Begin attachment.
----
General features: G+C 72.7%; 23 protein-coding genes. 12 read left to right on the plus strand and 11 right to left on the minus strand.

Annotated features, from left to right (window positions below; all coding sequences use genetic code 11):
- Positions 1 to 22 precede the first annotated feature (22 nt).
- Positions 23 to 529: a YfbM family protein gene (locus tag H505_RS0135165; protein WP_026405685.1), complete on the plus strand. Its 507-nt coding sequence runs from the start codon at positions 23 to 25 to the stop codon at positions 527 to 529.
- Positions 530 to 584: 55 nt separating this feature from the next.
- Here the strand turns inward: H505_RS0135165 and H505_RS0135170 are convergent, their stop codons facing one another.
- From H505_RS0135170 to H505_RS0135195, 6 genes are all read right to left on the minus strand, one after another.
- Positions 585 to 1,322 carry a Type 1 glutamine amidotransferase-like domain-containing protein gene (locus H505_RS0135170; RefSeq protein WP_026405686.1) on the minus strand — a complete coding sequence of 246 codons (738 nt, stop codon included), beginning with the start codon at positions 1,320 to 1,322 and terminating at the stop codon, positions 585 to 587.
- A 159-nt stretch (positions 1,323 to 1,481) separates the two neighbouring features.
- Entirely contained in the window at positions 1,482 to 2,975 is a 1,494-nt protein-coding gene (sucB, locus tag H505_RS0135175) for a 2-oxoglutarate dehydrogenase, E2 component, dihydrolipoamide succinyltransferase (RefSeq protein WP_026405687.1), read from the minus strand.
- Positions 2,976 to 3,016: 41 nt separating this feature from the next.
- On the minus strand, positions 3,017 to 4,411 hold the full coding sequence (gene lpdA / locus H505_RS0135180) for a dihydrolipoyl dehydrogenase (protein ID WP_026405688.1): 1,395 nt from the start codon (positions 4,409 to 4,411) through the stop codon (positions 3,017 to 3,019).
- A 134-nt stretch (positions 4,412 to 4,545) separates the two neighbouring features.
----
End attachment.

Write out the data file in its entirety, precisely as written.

General features: G+C 72.7%; 23 protein-coding genes. 12 read left to right on the plus strand and 11 right to left on the minus strand.

Annotated features, from left to right (window positions below; all coding sequences use genetic code 11):
- Positions 1 to 22 precede the first annotated feature (22 nt).
- Positions 23 to 529: a YfbM family protein gene (locus tag H505_RS0135165; protein WP_026405685.1), complete on the plus strand. Its 507-nt coding sequence runs from the start codon at positions 23 to 25 to the stop codon at positions 527 to 529.
- Positions 530 to 584: 55 nt separating this feature from the next.
- Here the strand turns inward: H505_RS0135165 and H505_RS0135170 are convergent, their stop codons facing one another.
- From H505_RS0135170 to H505_RS0135195, 6 genes are all read right to left on the minus strand, one after another.
- Positions 585 to 1,322 carry a Type 1 glutamine amidotransferase-like domain-containing protein gene (locus H505_RS0135170; RefSeq protein WP_026405686.1) on the minus strand — a complete coding sequence of 246 codons (738 nt, stop codon included), beginning with the start codon at positions 1,320 to 1,322 and terminating at the stop codon, positions 585 to 587.
- A 159-nt stretch (positions 1,323 to 1,481) separates the two neighbouring features.
- Entirely contained in the window at positions 1,482 to 2,975 is a 1,494-nt protein-coding gene (sucB, locus tag H505_RS0135175) for a 2-oxoglutarate dehydrogenase, E2 component, dihydrolipoamide succinyltransferase (RefSeq protein WP_026405687.1), read from the minus strand.
- Positions 2,976 to 3,016: 41 nt separating this feature from the next.
- On the minus strand, positions 3,017 to 4,411 hold the full coding sequence (gene lpdA / locus H505_RS0135180) for a dihydrolipoyl dehydrogenase (protein ID WP_026405688.1): 1,395 nt from the start codon (positions 4,409 to 4,411) through the stop codon (positions 3,017 to 3,019).
- A 134-nt stretch (positions 4,412 to 4,545) separates the two neighbouring features.